The joint project aims to improve and deepen the medical understanding of the relationships between malnutrition, muscle atrophy and inflammation. The main focus is on human diseases of the pancreas, liver and intestinal tract. The form of nutrition will also play an important role in the prevention and treatment of health problems. The project will be funded with around two million euros, with FBN contributing 362,000 euros. In the overall project, FBN will analyse a large part of the plasma and tissue samples from the mouse study and human studies and contribute its nutritional knowledge.
Also in October 2018, the second joint research project "Programmed cardiac pacemaker cells for in vitro drug testing (iRhythmics)" with the University Clinics Greifswald and Rostock, the University of Rostock and the Leibniz Institute for Farm Animal Biology Dummerstorf will start., which is also being funded with around two million euros. Dr. Andreas Höflich from the Institute of Genom Biology at the FBN Leibniz Institute is responsible for the project, which will receive 294,000 euros.
The innovative approach lies in the use of so-called "programmed cardiac pacemaker cells", in which beating cardiac muscle cells are produced from immature cardiac muscle precursor cells by adding factors for cell differentiation and programming. These offer the possibility of carrying out novel drug tests for cardiovascular diseases without animal experiments. In the joint project, FBN is responsible for the comprehensive gene expression analyses of the programmed pacemaker cells and the evaluation of the data.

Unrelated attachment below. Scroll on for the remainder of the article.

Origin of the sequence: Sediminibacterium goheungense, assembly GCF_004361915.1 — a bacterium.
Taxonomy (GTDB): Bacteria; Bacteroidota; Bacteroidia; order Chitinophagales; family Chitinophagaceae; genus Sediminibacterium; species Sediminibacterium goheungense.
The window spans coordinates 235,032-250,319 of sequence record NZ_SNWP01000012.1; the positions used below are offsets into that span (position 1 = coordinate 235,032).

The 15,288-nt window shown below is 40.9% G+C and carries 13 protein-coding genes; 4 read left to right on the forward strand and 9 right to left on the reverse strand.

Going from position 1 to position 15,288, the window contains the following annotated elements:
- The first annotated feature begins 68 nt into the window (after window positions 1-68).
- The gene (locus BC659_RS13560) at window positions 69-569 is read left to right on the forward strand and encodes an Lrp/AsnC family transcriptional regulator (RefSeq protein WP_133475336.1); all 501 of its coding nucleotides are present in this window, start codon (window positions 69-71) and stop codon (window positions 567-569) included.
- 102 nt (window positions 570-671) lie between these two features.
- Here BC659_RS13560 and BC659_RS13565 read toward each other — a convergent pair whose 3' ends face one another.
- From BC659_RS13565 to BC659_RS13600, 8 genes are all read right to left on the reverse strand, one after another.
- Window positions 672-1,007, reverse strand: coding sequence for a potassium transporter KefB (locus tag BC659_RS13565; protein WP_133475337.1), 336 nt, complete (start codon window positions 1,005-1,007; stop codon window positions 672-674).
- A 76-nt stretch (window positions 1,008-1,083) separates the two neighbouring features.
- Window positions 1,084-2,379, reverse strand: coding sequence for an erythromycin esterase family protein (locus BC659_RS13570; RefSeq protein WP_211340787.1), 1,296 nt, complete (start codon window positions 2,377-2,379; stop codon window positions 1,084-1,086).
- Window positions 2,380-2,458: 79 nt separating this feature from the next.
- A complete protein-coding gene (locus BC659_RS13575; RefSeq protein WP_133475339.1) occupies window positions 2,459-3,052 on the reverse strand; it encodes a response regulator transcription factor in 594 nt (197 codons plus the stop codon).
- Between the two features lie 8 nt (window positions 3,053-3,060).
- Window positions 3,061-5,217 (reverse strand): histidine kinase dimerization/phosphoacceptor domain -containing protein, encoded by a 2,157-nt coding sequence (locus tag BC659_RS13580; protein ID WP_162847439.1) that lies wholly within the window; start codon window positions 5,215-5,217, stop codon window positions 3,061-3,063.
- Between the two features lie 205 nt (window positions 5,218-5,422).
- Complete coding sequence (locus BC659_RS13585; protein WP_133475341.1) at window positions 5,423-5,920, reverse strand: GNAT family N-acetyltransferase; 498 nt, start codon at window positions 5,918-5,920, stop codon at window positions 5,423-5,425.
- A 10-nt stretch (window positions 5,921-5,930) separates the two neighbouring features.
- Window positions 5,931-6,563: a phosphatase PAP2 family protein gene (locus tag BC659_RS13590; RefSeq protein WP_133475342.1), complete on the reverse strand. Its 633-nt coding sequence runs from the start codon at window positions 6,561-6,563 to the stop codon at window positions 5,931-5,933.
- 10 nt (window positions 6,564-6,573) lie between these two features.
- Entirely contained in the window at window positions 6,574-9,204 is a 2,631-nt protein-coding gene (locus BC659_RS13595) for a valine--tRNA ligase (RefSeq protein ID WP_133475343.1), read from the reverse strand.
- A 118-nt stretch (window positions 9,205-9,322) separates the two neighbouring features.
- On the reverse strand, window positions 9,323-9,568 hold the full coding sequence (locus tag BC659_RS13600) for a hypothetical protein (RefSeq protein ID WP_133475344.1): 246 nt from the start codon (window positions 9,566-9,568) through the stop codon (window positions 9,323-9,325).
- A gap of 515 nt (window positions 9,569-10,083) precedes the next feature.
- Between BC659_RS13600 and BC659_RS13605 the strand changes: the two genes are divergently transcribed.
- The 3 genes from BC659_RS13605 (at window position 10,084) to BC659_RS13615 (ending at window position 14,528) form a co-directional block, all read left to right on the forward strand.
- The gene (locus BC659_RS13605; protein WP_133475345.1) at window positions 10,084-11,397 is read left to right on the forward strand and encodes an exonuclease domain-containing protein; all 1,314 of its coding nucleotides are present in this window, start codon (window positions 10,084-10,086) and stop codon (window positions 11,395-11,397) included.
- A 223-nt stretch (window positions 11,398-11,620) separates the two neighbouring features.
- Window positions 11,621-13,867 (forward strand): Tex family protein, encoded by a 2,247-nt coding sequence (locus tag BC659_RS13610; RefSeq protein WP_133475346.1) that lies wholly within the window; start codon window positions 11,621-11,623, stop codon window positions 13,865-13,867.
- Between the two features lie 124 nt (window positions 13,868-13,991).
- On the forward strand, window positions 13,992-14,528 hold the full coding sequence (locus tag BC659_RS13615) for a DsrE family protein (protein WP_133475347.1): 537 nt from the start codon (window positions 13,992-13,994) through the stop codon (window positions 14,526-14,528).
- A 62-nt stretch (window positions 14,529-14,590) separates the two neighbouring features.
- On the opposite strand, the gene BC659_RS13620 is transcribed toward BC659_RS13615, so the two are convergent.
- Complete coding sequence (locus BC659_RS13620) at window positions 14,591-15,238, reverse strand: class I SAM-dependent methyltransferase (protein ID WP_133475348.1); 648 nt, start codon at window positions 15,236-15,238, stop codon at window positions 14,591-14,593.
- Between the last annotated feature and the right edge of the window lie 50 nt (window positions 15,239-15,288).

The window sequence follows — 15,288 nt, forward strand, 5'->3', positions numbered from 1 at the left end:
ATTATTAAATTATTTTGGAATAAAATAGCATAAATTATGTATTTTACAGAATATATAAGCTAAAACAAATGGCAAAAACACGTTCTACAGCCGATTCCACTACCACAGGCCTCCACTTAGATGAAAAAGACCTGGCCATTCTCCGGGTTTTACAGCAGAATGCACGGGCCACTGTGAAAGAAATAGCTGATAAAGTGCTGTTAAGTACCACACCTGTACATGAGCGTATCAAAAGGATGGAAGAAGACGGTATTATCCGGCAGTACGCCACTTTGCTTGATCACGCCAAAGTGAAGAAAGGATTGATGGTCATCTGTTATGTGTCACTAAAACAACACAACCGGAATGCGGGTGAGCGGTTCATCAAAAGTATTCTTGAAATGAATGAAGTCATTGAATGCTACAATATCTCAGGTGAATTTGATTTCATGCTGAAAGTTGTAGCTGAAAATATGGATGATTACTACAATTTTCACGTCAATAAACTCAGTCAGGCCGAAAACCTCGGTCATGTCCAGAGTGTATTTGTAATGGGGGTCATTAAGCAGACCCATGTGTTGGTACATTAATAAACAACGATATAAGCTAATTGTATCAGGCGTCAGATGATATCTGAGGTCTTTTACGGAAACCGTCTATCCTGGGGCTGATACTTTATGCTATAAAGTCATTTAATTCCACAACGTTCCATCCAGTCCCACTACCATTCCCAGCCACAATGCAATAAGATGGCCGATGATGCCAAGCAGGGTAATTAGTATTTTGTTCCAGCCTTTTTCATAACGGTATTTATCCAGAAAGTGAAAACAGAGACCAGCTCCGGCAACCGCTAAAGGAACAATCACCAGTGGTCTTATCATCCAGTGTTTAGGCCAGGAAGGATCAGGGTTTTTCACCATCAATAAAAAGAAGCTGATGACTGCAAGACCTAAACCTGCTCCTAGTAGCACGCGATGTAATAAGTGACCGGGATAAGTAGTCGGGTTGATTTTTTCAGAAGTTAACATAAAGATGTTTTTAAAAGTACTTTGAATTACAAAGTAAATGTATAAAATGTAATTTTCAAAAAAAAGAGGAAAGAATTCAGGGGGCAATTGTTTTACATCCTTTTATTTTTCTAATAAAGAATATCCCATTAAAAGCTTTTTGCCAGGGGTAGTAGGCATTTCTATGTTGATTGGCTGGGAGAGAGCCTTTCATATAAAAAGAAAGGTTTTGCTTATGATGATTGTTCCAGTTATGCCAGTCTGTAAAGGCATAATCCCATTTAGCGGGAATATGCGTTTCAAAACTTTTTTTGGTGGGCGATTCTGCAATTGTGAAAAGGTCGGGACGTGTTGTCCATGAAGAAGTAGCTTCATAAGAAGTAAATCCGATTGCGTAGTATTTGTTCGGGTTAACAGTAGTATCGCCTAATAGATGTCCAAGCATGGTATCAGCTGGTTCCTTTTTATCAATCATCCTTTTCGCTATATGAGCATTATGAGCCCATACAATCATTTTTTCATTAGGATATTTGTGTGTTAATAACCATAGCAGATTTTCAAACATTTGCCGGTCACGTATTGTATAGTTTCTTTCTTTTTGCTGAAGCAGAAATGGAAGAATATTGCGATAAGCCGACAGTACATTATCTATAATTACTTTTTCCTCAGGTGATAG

Founded in 1456, the University of Greifswald is one of the oldest in Germany and the Baltic Sea region. Its history and geographical location have shaped teaching and research to this day, but its focus has broadened. The university proves its research strength with interdisciplinary focal points in the fields of health & prevention, environment & climate, energy & raw materials and opportunities & risks of globalization. Together with numerous partners, innovative solutions are sought for current, central social topics and challenges in Greifwald. The University of Greifswald has about 5,000 employees (as of May 2018) and about 10,200 students (as of May 2018), including university medicine.
The Leibniz Association connects 93 independent research institutions that range in focus from the natural, engineering and environmental sciences via economics, spatial and social sciences to the humanities. Leibniz Institutes address issues of social, economic and ecological relevance. They conduct knowledge-driven and applied basic research, maintain scientific infrastructure and provide research-based services.
The Leibniz Association identifies focus areas for knowledge transfer to policy-makers, academia, business and the public. Leibniz institutions collaborate intensively with universities – in the form of “Leibniz ScienceCampi” (thematic partnerships between university and non-university research institutes), for example – as well as with industry and other partners at home and abroad.
They are subject to an independent evaluation procedure that is unparalleled in its transparency. Due to the importance of the institutions for the country as a whole, they are funded jointly by the Federation and the Länder, employing some 19,100 individuals, including 9,900 researchers. The entire budget of all the institutes is approximately 1.9 billion Euros.
Am FBN steht eine moderne Ausstattung für die Spitzenforschung zur Verfügung - hier Doktorand Denis Revskij im Labor des Instituts für Ernährungsphysiologie, das an den neuen Verbundforschungsvorhaben beteiligt ist.
Domstraße 11, 17489 Greifswald
Die Rektorin Prof. Dr. Johanna Eleonore Weber
T +49 3834 420 1100
Presse- und Informationsstelle
Leiter der Presse- und Informationsstelle Jan Meßerschmidt
T +49 3834 420 1150
M +49 170 56 696 83
Leibniz Institute for Farm Animal Biology (FBN)
Wilhelm-Stahl-Allee 2, 18196 Dummerstorf
Director: Prof. Dr. Klaus Wimmers
T +49 38208-68 600
Scientific Organisation: Dr. Norbert K. Borowy
Wilhelm-Stahl-Allee 2, 18196 Dummerstorf
T +49 38208-68 605